BreadsProvencal RecipesTaste: Food & DrinkViktorija Todorovska

Fougasse the Provencal Version of Italy’s Focaccia

This recipe for Fougasse with Tomatoes, Olives, and Peppers is a hearty appetizer that your guests will love. Fougasse is a flat bread that you find in both sweet and savoury versions. According to Wikipedia, “Fougasse was traditionally used to assess the temperature of a wood fired oven. The time it would take to bake gives an idea of the oven temperature and whether the rest of the bread can be loaded.”

The ingredients for fougasse and focaccia dough are mostly the same. However, the real difference is during the baking stage. Before baking, the fougasse dough is scored with a knife to create openings, once baked the finished product looks like a leaf or perhaps (to some) a shaft of wheat. Fougasse is baked on a hot stone (like a pizza stone), which traditionally was the hearth, whereas focaccia cooks in a deep, oiled pan. So this Provencal bread – fougasse – ends up being crispier than it’s Italian “cousin.”

This recipe is one of many from this cookbook, Provence Food and Wine: The Art of Living with photos by François Millo.

Fougasse Tomatoes Olives Peppers @SipTasteShare
Fougasse with Tomatoes, Olives, and Peppers
Print Recipe
This fougasse is rich and savory, almost a meal in and of itself. Pair with a more structured, but dry rosé for a perfect aperitif.
Servings Prep Time
8 people 45 minutes
Cook Time Passive Time
45 minutes 1 1/2 hours
Servings Prep Time
8 people 45 minutes
Cook Time Passive Time
45 minutes 1 1/2 hours
Fougasse Tomatoes Olives Peppers @SipTasteShare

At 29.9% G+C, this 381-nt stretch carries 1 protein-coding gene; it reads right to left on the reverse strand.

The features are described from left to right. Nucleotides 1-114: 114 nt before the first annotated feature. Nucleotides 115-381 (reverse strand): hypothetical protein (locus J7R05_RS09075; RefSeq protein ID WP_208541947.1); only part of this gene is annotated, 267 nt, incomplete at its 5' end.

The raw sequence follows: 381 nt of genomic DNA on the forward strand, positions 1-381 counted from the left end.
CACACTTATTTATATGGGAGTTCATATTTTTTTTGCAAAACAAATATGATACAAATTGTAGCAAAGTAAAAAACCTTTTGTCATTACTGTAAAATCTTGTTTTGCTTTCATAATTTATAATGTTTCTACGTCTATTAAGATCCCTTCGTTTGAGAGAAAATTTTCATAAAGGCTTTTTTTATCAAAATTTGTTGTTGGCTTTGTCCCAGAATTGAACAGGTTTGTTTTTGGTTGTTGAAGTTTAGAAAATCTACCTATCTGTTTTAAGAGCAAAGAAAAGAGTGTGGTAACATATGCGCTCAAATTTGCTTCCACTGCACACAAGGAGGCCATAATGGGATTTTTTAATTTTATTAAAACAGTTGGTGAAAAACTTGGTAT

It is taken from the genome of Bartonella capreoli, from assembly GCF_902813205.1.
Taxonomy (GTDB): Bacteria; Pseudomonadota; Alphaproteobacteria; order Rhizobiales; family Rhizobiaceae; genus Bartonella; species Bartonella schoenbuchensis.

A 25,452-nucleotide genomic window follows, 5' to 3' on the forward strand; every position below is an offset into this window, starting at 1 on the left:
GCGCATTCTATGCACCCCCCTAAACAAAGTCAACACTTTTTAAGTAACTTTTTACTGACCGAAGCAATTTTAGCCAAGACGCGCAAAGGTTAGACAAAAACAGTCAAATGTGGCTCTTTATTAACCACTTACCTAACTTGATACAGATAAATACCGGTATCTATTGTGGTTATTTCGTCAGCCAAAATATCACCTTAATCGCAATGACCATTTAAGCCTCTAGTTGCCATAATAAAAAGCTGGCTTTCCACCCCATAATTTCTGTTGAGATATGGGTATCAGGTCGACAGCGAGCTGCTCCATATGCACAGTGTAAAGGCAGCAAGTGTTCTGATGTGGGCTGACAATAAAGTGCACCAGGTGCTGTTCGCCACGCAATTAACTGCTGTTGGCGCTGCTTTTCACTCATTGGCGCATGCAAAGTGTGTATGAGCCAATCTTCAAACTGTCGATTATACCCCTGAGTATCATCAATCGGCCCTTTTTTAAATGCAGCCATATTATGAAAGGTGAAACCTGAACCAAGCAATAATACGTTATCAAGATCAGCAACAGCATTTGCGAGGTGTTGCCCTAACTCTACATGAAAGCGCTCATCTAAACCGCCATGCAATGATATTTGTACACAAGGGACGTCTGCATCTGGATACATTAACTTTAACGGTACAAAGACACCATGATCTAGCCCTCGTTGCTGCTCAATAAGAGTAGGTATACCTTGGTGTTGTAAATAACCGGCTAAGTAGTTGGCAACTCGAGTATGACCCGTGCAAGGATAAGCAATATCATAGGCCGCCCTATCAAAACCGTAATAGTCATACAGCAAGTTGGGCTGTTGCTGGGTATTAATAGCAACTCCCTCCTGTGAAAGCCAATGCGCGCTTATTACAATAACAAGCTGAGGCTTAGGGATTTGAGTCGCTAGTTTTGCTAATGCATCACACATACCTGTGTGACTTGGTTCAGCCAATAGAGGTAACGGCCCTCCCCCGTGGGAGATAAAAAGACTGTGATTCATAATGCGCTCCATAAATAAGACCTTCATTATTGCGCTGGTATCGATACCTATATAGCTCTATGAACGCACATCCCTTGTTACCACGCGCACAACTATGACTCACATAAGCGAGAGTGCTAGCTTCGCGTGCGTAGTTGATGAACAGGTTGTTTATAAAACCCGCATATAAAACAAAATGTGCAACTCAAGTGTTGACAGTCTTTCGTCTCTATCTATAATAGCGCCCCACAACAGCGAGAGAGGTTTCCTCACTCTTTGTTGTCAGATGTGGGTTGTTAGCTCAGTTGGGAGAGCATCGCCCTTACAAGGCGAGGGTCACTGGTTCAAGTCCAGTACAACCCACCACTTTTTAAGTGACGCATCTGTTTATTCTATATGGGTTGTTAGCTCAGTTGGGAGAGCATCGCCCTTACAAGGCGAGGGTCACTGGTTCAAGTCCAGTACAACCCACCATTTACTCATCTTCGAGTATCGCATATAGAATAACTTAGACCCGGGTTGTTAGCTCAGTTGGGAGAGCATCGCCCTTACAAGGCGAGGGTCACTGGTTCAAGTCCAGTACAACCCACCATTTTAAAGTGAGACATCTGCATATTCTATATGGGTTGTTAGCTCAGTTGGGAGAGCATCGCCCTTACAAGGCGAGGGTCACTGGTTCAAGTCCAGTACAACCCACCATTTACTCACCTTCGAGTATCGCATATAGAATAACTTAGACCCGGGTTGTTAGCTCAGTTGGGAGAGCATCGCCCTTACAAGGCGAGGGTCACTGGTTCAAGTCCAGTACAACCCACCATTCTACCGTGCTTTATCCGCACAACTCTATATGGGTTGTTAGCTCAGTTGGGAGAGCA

Fougasse with Tomatoes, Olives, and Peppers
Print Recipe
This fougasse is rich and savory, almost a meal in and of itself. Pair with a more structured, but dry rosé for a perfect aperitif.
Servings Prep Time
8 people 45 minutes
Cook Time Passive Time
45 minutes 1 1/2 hours
Servings Prep Time
8 people 45 minutes
Cook Time Passive Time
45 minutes 1 1/2 hours
Ingredients
For the Dough:
For the Filling:
Servings: people
Instructions
Prepare the Dough:
  1. In a large bowl, combine the flour and salt.
  2. In a cup dissolve the yeast in the water. Add the sugar, stir, and let sit for 5-7 minutes, until the yeast starts to bubble.
  3. Add to the flour, stir and add the olive oil.
  4. Mix well to combine. If the dough is too wet, add more flour. The dough should not be sticky.
  5. Turn out the dough onto a lightly floured surface and knead until smooth, 8-10 minutes.
  6. Form the dough into a ball, place in a large, lightly-oiled bowl, cover with a damp kitchen towel and let rise in a draft-free warm place for 1 to 1 ½ hours, until double in size.
Prepare the Filling:
  1. In a medium (4- to 5-quart [3.8- to 4.7-L]) pan, warm up 2 tablespoons of the olive oil.
  2. Add the peppers and a sprinkling of salt and cook for 5-7 minutes, until the peppers soften.
  3. In another medium (4- to 5-quart [3.8- to 4.7-L]) pan, warm up the remaining 3 tablespoons olive oil over medium heat.
  4. Add the onions and ½ teaspoon salt and cook for 8-10 minutes, until the onions are translucent. Set aside.
  5. Preheat the oven to 400 degrees F.
  6. Punch down dough and halve.
  7. Pat each half into an oval about 1/4 inch thick.
  8. Transfer one oval to a lightly oiled large baking sheet. Layer with the tomatoes, onions and olives.
  9. Cover with the second oval and press the edges to close the fougasse.
  10. Score the top diagonally.
  11. Layer the peppers on top, alternating the three colors for visual appeal.
  12. Sprinkle with sea salt and the herbs.
  13. Bake for 40-45 minutes, until the fougasse is golden.
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Viktorija Todorovska

Viktorija Todorovska

A Mediterranean soul, Viktorija Todorovska loves nothing better than exploring the foods, wines, and trails of this sunny region, savoring life. Currently living in Nice, she immerses herself in the art of living

Cookbook author, teacher, and sommelier, Viktorija is passionate about sharing her knowledge of food and wine with the world. She writes, teaches classes and guides travelers through her favorite towns and villages. Find out more about Viktorija on her website Sip Taste Share.

Check out Viktorija’s books on Provence:

Provence Food and Wine: The Art of Living
and
Nice Cuisine and the Art of Living

Don't forget to follow Viktorija on social media (links below).

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